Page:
Communicating with  Your Korean Patient Perception of Illness   Patterns of Kinship and Decision Making   Comfort with Touch How does the Korean culture deal with illness? Explaining the Cause of Illness and Disease • Your patient may follow Buddhist or Confucian doctrine, viewing illness and death as a natural part of life. • Symptoms may be seen as bad luck, misfortune or the result of “karma”– payback for something they did wrong in the past. • Your patient’s illness may be a response to stress in the family and other interpersonal relationships. • Health may be viewed as finding harmony between complementary energies such as cold and hot, female and male and dark and light. These forces are called “yin and yang.” - Ask your patient, “What do you call your problem? When did it start? What do you think caused the problem? Have you taken any medicines or folk medicines (herbs)? What results have you had from the medicines or herbs? Do you believe the illness is serious? How is your life going lately? Are you experiencing more stress, disagreements, and misunderstandings?” • Many patients seek medical care from hanui, a traditional herbal doctor. Hanyak or herbal medicines are widely used. Ginseng is a popular herb. - Build bridges between folk medicine and western care: when considering folk practices, determine when the remedies are beneficial, neutral, or harmful. Incorporate beneficial and neutral remedies into the plan of care. Consider potential drug interactions. Understanding the Relationship Between Physical and Mental Illness • Physical complaints are readily accepted. Mental illness is viewed as stigmatizing and threatening. As a result, psychological and social stress may be experienced bodily. • Hwabyung is an example of a Korean culture-bound illness, common in women. The cause of this illness is suppressed anger or intolerable tragic situations. Symptoms of hwabyung include a perceived stomach mass, palpitations, heat sensation, flushing, anxiety and irritability. • Your patient may believe that talking about the situation can relieve symptoms. - The Social Worker in your clinical area is a resource to help with referrals and other ways of addressing social stress issues. Helping Your Patient Understand Medications • Your patient may believe that western medicine is too strong and may not take the full dose or complete the course of treatment. Your patient may cut the dose in half or stop taking the medicine whether or not they feel better. - Explain that the dose is customized for your patient’s height, weight and metabolic needs. Describe the need to take the full dose whether your patient feels better right away or not. Ask open-ended questions to ensure understanding. - Alert: Be aware that your patient may have some enzyme deficiencies that require a reduction in medication dose. Contact inpatient or outpatient pharmacy for a consult on medications.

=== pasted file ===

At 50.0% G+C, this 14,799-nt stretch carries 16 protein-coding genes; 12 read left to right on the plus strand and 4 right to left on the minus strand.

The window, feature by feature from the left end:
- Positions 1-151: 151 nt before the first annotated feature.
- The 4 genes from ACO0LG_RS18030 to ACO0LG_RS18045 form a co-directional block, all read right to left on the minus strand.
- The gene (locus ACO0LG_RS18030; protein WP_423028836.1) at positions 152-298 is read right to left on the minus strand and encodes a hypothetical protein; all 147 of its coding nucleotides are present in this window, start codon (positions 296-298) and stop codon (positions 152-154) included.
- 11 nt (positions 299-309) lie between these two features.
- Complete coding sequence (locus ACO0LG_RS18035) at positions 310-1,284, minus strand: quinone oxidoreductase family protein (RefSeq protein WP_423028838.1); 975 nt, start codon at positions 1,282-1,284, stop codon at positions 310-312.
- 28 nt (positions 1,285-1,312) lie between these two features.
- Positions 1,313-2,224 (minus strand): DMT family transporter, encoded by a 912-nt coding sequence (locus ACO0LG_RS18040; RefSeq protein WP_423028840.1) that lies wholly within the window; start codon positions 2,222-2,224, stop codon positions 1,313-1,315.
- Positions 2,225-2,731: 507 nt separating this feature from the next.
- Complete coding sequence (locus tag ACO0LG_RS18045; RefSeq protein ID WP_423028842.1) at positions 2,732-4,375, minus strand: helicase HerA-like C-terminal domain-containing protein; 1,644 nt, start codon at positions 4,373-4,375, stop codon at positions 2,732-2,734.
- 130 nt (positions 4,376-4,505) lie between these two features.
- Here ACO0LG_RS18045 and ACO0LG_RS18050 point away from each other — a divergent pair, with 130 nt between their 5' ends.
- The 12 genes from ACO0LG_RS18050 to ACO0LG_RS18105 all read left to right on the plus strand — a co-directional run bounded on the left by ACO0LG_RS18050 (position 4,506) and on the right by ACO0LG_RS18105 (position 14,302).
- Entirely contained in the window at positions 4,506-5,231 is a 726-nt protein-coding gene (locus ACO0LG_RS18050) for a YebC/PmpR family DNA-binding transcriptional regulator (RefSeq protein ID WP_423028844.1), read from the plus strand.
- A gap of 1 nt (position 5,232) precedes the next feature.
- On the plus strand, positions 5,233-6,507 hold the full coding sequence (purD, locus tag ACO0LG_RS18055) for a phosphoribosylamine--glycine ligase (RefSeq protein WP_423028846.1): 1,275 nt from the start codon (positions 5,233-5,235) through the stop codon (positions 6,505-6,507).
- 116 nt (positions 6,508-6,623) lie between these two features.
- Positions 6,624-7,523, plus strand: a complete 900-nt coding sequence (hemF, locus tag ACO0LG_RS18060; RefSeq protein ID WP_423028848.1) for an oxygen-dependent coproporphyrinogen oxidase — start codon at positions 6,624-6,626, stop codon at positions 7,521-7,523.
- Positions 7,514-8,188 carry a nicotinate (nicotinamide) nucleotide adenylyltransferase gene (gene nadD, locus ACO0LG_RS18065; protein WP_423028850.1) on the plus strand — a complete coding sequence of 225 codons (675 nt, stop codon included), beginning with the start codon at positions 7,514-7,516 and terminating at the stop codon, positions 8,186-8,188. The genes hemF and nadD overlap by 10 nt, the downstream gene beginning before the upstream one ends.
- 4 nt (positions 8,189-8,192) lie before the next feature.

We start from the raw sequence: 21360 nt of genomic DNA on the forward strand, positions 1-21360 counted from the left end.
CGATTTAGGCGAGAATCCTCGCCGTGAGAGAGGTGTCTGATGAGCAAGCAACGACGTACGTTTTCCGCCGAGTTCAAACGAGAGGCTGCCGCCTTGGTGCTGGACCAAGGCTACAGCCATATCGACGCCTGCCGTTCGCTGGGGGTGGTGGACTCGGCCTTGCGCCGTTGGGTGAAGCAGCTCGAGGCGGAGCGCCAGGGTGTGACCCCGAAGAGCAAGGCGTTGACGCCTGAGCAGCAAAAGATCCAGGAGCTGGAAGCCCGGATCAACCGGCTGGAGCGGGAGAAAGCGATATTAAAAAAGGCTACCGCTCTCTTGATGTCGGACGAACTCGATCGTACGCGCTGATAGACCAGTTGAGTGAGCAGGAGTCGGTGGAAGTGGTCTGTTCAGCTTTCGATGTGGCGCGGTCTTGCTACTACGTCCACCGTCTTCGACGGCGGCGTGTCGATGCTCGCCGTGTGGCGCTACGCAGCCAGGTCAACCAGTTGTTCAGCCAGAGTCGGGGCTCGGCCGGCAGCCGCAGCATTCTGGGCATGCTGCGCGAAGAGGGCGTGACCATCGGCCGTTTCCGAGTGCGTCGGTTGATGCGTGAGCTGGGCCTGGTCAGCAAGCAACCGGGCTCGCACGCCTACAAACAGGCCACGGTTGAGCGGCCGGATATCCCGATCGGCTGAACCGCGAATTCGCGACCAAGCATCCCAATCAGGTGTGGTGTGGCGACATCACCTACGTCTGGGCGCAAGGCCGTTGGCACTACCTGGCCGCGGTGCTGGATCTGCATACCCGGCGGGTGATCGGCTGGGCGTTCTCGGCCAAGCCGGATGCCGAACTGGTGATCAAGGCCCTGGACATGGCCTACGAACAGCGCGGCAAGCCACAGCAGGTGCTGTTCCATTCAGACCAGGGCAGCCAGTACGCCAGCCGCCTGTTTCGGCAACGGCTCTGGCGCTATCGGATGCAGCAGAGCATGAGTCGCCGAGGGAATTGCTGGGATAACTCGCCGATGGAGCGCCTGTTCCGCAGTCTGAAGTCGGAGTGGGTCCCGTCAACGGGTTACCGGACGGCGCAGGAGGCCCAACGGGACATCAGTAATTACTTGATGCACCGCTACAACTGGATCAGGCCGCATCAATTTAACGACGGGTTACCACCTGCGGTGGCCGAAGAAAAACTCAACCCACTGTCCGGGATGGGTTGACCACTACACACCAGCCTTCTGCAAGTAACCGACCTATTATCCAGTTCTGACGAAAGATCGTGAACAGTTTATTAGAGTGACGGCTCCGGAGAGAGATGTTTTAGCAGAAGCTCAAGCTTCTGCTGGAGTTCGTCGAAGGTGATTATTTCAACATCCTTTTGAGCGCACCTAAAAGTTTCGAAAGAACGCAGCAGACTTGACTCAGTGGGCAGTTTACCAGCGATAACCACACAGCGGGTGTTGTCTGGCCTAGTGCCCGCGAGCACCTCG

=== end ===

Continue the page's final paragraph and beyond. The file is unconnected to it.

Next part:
**************************************************************************** How are medical decisions made in the Korean culture? Making Decisions About Health Care